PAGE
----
Good luck. These showers can be monsters...hopefully yours was built well and just needs the cosmetic refinishing of the grout.

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This is combined problem. Firstly, your grouting material might not be suitable, but what is even bigger problem person who did ceramic tiles work did a poor job; distance between tiles is very, VERY big, and this is the reason why grouting has cracked. You should remove all of the old grouting with some appropriate tool; beware not to damage waterproofing layer because that would be the worst thing in the world. After removing grout clean thoroughly all the dents between tiles and then apply new grout. It wouldn't make sense for me to recommend you some specific grout because it varies from country to country (and continent to continent) but explain sails man or contractor your situation and ask for recommendation. So, what you would be telling them is that you need a grouting for bathroom floor; bathtub and that distance between tiles is bigger than it should be (measure the average) so you need grouting that will not crack.

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I would simply add a layer of grout here and seal it afterward if it were my house. Anything else is going to take a ton of work. Adding a layer of grout and sealing it is one hours work and quite possibly is all you need.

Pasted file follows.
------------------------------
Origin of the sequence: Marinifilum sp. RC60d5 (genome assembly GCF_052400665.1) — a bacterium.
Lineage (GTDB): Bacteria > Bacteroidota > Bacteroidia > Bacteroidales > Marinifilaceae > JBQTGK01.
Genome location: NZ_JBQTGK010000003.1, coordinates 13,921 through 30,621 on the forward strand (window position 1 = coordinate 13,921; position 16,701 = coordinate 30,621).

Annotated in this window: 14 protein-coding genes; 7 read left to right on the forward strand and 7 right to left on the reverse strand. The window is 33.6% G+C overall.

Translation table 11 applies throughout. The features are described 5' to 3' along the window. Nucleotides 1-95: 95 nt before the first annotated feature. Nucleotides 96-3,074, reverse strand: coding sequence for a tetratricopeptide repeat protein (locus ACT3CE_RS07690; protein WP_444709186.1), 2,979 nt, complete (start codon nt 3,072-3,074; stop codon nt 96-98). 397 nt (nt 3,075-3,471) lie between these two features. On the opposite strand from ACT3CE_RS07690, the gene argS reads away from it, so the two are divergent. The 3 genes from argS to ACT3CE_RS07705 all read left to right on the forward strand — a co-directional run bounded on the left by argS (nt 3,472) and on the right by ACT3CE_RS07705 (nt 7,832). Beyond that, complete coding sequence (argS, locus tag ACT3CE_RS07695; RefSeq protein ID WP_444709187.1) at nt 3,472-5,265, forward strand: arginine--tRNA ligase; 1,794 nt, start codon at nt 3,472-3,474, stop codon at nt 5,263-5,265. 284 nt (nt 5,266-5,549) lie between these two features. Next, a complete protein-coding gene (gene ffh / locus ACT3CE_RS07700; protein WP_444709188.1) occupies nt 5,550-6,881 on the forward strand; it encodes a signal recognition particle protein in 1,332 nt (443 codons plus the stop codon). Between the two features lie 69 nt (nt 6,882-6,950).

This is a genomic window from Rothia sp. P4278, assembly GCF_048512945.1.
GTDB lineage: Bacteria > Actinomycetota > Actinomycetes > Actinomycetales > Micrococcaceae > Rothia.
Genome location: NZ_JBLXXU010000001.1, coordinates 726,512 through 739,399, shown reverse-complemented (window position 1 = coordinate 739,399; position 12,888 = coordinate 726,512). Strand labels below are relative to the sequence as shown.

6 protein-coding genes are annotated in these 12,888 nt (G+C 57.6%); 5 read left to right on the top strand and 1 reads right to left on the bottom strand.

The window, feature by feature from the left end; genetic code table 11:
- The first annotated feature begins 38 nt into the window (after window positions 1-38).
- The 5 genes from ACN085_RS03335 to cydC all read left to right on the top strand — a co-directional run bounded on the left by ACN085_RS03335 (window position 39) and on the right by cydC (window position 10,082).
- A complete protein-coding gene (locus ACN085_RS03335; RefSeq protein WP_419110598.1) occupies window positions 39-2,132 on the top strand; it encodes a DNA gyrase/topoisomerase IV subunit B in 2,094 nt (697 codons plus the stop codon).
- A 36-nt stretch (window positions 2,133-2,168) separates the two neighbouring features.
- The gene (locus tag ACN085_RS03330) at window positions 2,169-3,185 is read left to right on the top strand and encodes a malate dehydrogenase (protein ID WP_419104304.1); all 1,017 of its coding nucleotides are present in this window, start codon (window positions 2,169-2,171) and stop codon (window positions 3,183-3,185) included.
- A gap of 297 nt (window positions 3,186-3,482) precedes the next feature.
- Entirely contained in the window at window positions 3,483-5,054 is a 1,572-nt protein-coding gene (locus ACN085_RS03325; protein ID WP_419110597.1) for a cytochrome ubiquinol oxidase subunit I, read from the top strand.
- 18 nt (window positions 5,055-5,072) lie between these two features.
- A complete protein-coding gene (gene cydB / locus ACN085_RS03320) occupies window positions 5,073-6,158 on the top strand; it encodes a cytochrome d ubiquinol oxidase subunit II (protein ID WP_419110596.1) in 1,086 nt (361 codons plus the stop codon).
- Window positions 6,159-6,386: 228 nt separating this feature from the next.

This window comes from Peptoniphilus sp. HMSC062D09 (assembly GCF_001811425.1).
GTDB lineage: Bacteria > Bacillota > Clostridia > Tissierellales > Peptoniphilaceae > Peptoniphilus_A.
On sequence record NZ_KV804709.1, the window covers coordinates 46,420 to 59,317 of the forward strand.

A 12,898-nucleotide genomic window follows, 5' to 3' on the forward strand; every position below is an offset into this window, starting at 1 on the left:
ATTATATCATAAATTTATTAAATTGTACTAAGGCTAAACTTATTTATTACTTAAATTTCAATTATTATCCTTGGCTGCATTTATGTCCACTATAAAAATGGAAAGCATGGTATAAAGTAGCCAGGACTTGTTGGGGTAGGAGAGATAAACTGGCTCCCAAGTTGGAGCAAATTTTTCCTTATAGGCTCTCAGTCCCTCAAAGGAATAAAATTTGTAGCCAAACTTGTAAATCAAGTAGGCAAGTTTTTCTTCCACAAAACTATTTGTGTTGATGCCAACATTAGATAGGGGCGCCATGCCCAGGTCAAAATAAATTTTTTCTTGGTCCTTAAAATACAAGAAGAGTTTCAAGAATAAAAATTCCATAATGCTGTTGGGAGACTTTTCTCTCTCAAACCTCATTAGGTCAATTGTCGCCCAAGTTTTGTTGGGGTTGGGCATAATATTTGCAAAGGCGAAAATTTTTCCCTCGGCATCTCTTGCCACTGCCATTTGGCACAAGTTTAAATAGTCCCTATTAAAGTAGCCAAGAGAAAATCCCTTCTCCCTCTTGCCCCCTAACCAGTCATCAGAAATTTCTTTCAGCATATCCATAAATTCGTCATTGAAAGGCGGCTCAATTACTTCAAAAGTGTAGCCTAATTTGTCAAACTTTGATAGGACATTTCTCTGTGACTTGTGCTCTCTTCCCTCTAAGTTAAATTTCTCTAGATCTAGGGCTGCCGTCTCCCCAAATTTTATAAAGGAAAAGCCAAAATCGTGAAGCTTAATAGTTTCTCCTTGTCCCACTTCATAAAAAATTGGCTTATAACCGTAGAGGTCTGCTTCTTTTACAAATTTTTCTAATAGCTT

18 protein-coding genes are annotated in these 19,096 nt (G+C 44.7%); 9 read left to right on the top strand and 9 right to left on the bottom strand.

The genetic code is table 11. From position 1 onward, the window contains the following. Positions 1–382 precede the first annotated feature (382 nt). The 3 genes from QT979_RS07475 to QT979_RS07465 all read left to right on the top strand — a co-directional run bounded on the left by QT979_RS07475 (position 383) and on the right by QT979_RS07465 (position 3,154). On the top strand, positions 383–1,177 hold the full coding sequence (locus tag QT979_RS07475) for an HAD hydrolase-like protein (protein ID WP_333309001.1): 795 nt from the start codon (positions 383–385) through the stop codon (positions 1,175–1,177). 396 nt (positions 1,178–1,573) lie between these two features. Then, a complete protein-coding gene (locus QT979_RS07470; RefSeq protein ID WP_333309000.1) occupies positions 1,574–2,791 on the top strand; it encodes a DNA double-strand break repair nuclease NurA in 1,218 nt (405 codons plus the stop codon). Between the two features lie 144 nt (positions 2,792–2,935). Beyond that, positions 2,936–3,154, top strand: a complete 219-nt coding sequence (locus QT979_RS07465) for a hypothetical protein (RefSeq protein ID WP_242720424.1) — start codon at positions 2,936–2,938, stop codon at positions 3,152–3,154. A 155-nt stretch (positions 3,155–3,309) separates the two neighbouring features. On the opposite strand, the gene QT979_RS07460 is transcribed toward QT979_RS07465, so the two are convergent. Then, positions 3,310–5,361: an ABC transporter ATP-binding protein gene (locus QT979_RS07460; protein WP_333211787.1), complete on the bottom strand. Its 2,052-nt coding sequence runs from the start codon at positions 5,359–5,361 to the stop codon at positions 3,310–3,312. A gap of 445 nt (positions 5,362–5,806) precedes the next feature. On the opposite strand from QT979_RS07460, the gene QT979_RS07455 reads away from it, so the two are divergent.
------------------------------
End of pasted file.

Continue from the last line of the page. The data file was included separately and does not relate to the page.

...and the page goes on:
Doing anything else probably requires you to remove the tile from the shower, and this is what I would do at someone else's house, just a little to much work for my house when I can monitor my own shower and I understand that the grout/sealer has a certain % chance of failing. It is kind of like taking you car to mechanic and he says, "that is a $3000 transmission rebuild."... "or I got this transmission cleaner that clears half of these issues up for $50."

This advice is all given that no water is leaking anywhere. So simply clean grout well (use mold cleaner and bleach if needed), give the grout a good scraping in the effected areas (I have used putty knifes for this), slightly wet your grout, add new grout, let it dry 2-3 days, seal it.